While the crypto revolution has been the most accessible revolution in human history, it also happened at the climax of an eighty-year long-term debt cycle, where wealth gaps are at century-long highs. Ether’s greatest risk is that it follows the same wealth distribution as today’s wealth gap, and thus its legitimacy becomes questioned, just as trust in most governments and institutions has fallen drastically. While we believe this is likely to be avoided, as the early buyers of Ether tended, on average, to be from a different class than the modern elite, it still remains a possibility. The disfavored majority could fork Ethereum the technology, with a new token distribution that only goes to them and not current Ether holders.

However, where Ether differentiates itself from competing currencies, even nation-states’, is the speed at which it can update itself, a byproduct of replacing bureaucracy with code. Ether holders can counteract any majority game to displace Ether as money through Ethereum’s internal governance process. Someone could (and, given the ethos of the Ethereum community, likely would) propose an Ethereum Improvement Proposal (EIP) to take 10% of Ether from the 10 largest holders and pass it on to the bottom 10%. This is analogous to the Gold Reserve Act of 1934, during similar inequality and debt to output problems. The only difference would be that Ether’s wealth redistribution would happen through direct democracy at the network level, instead of relying on representatives who frequently fail to perfectly represent their constituents, usually because they too can act as middlemen, extracting maximum value for themselves over their constituents. Like 1934, there is the risk that governments seize Ether directly, instead of it happening at the network level. These are good problems to have — it means Ether has won and the world is trying to figure out how to deal with it, at a price magnitudes higher than where it is today.

An alternative at the network level, because people hate taxes, would be to propose a universal minting directly where everyone is given the same amount, similar to universal basic income (UBI). If a majority of Ether holders voted to pass the proposal, Ether’s distribution would update simultaneously. Like any money, inflation makes it less sound. However, money is only as strong as it is legitimate, and any money controlled by the select few will never be legitimate. Thus, inflation can improve money’s legitimacy at times. Look no further than the United States today.

So long as Ether maintains legitimacy, it is unfathomable to see what will displace it as the next winning non-sovereign money. To maintain legitimacy, the Ether community will only need to abide by one principle, one engrained already throughout the entire Ethereum community since its inception, largely due to its existence at the crux of Ethereum’s mission: fairness. So long as Ether continues to stand for fairness, Ether as a money cannot be beat [20].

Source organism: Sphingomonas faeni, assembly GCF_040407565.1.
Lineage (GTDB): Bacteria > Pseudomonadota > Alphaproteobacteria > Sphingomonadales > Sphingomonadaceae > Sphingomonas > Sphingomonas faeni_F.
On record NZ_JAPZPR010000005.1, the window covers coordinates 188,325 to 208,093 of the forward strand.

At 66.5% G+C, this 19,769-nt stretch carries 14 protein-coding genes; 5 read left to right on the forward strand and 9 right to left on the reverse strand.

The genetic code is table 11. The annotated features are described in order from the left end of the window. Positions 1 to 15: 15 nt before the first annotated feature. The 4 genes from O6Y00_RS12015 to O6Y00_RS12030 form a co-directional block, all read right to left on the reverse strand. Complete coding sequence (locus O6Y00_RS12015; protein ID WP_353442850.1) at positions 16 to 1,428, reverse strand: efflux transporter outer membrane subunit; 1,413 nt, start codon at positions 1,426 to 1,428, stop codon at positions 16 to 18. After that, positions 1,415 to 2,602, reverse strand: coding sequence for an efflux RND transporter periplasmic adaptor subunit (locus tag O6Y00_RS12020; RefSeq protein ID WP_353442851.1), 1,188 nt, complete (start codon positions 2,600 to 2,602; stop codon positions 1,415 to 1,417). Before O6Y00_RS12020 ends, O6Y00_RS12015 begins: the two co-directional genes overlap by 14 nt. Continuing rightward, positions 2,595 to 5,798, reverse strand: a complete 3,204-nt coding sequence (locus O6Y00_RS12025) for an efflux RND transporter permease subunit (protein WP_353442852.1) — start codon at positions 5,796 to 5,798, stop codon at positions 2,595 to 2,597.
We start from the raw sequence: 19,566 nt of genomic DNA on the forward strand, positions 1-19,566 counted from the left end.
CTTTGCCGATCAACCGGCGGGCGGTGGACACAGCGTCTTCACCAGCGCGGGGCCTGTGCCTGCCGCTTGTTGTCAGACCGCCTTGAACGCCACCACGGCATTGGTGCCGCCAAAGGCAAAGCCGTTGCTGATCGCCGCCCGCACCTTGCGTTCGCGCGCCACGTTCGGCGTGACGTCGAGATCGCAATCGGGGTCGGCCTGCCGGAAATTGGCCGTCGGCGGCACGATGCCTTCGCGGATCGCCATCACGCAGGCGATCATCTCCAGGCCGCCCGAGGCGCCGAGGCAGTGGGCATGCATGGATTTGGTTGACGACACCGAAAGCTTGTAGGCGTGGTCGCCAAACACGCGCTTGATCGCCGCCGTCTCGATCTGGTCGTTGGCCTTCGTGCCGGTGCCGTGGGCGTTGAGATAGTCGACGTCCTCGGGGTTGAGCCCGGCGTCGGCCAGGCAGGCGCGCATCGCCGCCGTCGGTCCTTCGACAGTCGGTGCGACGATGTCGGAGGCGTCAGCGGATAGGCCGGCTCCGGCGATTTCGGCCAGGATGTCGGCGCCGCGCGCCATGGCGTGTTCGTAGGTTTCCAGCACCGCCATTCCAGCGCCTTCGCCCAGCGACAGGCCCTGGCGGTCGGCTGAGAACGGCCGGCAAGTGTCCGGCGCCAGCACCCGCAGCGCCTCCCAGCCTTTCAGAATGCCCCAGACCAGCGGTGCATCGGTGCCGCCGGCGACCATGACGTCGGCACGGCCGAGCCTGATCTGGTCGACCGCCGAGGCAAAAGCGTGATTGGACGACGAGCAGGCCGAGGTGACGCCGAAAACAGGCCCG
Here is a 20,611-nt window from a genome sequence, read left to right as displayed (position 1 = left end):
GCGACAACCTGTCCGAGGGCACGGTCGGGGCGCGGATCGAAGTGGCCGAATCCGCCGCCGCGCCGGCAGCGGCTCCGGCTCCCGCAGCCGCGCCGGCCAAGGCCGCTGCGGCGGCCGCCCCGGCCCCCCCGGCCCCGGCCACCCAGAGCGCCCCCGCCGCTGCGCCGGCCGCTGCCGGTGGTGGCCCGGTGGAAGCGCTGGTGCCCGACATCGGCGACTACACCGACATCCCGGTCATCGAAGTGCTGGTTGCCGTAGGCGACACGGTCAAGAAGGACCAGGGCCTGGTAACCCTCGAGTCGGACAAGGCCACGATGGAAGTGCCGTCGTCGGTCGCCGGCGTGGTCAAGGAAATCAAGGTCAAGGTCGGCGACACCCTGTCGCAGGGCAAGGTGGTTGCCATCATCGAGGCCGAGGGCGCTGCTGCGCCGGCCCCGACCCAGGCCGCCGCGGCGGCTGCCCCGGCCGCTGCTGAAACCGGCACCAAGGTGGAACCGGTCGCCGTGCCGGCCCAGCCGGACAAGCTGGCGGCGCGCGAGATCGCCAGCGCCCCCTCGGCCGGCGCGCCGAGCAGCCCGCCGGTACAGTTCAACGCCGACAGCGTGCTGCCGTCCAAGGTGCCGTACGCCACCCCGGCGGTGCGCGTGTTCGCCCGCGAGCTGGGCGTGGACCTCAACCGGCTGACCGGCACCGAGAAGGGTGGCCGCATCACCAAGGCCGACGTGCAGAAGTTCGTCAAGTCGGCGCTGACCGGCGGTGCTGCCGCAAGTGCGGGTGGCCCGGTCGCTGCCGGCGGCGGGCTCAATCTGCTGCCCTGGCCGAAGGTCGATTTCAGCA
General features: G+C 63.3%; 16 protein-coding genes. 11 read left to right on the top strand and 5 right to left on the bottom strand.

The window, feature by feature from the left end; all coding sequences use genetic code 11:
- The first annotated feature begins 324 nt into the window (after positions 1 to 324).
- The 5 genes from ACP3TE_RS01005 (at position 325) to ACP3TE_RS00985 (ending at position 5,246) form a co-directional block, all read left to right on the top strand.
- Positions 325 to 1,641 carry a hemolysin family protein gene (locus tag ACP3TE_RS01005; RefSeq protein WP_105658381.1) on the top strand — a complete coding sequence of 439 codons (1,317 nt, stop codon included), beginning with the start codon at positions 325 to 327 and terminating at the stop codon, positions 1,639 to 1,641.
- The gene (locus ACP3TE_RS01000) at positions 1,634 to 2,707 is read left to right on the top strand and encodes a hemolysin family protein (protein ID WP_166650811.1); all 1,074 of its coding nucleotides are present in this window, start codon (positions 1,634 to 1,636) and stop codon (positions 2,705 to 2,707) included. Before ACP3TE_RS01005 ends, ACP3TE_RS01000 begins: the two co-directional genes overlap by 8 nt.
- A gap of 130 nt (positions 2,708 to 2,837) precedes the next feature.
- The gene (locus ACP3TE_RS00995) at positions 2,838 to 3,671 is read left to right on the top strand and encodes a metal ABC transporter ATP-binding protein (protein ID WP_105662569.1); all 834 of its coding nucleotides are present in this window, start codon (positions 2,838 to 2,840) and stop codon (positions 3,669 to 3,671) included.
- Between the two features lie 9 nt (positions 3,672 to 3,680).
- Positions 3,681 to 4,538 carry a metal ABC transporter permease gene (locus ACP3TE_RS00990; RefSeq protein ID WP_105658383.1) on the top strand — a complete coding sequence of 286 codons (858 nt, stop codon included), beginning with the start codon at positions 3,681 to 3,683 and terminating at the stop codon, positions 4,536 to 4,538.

In Conclusion

Both Ethereum the blockchain and Ether the money are mutually and independently defensible — the cost of switching to a new blockchain or new reserve currency on their own is massive. The cost of doing both is nearly unfathomable. So unfathomable that we believe it to be impossible. As the world recognizes that impossibility, the price of Ether the money may far outrun its value purely based on the cash flows generated by Ethereum the technology.

As fast as the network effects of a store value can lift one asset up, they can also cause another to fall, and quite painfully. We believe this does not bode well for the dollar or sovereign systems — equities, real estate, and bonds — more broadly, as their store of value premium becomes partially and then fully shifted into Ether. The current store of value system has produced record high debt to output, record high intra-country wealth gaps (hello populism, record low trusts in institutions, and increasing geopolitical conflict), and dependence on one country that no one else wants (no one likes the dollar standard besides those that can print dollars). Two compounding exponential growth factors, merged with a world ready to move on from the dollar, will create a paradigm shift that most people haven’t seen in their lifetimes. The internet will give everyone a front seat for it, rendering it even faster. Information has never traveled this easily before — it has never been easier to find the next Schelling Point. See you at the moon.


[1] The free market constraint disqualifies companies that silo data (i.e. Facebook) or hold patents with timebombs (i.e. Pfizer). Over the long-term, once their poor user experience or regulation-based protection ends, so will their monopolies, and consequently so will their margins and their investors’ returns, barring management teams that remain innovative for infinity, which has proven impossible across all fields.

[2] We want to find monopolies that will persist as long as possible, primarily due to the theory behind ergodicity economics (Ole Peters will win a Nobel prize one day) — that you never know when the market smartens up and the time-average value and expected value converge.

[3] To persist as long as possible, a monopoly must be as defensible as possible. Defensibility is pretty simple — what stops other people from doing something as well as the monopoly. The most popular term to analyze defensibility is moats — you may hate the word because boomers use it, but there’s a reason they use it — a moat describes a feature of the monopoly that makes it particularly defensible.

[4] Ethereum was the first public blockchain to offer smart contracts that can execute any algorithm (this is known as Turing completeness), thus allowing it to compete with the old world computer before Bitcoin or other competing public blockchain could.

[5] Here’s what a former Head of Product and Engineering at Stripe — a fintech middleman worth hundreds of billions of dollars, said: “Stripe has a huge team working for years on a product that I just prototyped on Etherium in a day. Crypto is an absolutely crazy alien technology that hasn’t even begun to make a dent.” (Source). His Handle wasn’t .eth at the time of the original tweet.

[6] There will still be front-ends overlaying these smart contracts, so you still may use the Uber app or the Amazon website, but there will be many of them, similar to how already has over 10 different versions of its front-end if you include its referral partners.